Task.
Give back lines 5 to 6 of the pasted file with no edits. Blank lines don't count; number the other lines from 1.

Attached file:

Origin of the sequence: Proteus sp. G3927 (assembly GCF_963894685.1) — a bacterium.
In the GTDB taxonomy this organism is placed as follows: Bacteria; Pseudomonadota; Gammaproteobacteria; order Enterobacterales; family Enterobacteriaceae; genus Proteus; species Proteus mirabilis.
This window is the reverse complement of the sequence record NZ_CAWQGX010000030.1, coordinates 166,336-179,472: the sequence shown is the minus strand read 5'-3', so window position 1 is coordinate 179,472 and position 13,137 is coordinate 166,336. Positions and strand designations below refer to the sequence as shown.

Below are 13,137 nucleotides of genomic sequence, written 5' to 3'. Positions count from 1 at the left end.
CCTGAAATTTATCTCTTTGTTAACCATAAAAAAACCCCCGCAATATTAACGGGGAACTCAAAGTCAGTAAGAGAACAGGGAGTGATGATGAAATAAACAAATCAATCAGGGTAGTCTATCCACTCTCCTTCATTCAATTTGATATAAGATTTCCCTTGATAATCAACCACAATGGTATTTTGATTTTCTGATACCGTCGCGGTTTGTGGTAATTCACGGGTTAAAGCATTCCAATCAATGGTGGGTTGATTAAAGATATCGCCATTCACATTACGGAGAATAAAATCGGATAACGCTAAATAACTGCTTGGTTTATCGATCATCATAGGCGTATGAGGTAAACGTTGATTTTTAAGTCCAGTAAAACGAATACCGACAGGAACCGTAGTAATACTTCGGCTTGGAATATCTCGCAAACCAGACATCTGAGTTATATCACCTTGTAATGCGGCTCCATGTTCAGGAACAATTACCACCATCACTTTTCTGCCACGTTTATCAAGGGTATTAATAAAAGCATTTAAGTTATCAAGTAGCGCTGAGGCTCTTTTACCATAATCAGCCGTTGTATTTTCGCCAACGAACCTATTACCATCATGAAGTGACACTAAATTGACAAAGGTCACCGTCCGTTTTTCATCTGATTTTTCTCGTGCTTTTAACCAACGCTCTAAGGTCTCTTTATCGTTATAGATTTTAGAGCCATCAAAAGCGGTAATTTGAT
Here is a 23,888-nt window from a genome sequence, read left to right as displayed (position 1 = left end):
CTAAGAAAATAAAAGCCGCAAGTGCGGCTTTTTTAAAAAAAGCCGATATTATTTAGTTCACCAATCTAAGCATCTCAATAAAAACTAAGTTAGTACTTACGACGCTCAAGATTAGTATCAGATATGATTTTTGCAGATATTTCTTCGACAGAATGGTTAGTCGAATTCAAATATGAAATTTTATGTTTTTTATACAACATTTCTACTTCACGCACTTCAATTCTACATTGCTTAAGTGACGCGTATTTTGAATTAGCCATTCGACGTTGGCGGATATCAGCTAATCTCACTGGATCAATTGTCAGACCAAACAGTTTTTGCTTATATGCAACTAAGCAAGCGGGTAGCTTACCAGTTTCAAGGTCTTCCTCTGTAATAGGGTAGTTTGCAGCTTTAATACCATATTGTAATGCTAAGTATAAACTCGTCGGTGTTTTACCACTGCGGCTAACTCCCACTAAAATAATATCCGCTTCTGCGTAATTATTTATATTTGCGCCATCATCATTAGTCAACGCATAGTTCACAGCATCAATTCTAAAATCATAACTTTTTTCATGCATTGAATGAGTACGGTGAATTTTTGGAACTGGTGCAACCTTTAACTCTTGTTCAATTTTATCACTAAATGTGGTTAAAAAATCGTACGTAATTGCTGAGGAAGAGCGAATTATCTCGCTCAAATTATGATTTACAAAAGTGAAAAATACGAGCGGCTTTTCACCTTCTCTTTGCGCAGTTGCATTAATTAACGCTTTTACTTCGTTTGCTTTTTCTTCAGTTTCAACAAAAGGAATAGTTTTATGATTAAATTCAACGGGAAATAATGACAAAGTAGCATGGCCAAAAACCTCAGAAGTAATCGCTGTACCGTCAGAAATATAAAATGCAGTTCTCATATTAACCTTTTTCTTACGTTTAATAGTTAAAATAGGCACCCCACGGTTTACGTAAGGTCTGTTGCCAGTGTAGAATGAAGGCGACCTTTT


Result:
CCTGAAATTTATCTCTTTGTTAACCATAAAAAAACCCCCGCAATATTAACGGGGAACTCAAAGTCAGTAAGAGAACAGGGAGTGATGATGAAATAAACAAATCAATCAGGGTAGTCTATCCACTCTCCTTCATTCAATTTGATATAAGATTTCCCTTGATAATCAACCACAATGGTATTTTGATTTTCTGATACCGTCGCGGTTTGTGGTAATTCACGGGTTAAAGCATTCCAATCAATGGTGGGTTGATTAAAGATATCGCCATTCACATTACGGAGAATAAAATCGGATAACGCTAAATAACTGCTTGGTTTATCGATCATCATAGGCGTATGAGGTAAACGTTGATTTTTAAGTCCAGTAAAACGAATACCGACAGGAACCGTAGTAATACTTCGGCTTGGAATATCTCGCAAACCAGACATCTGAGTTATATCACCTTGTAATGCGGCTCCATGTTCAGGAACAATTACCACCATCACTTTTCTGCCACGTTTATCAAGGGTATTAATAAAAGCATTTAAGTTATCAAGTAGCGCTGAGGCTCTTTTACCATAATCAGCCGTTGTATTTTCGCCAACGAACCTATTACCATCATGAAGTGACACTAAATTGACAAAGGTCACCGTCCGTTTTTCATCTGATTTTTCTCGTGCTTTTAACCAACGCTCTAAGGTCTCTTTATCGTTATAGATTTTAGAGCCATCAAAAGCGGTAATTTGAT
Here is a 23,888-nt window from a genome sequence, read left to right as displayed (position 1 = left end):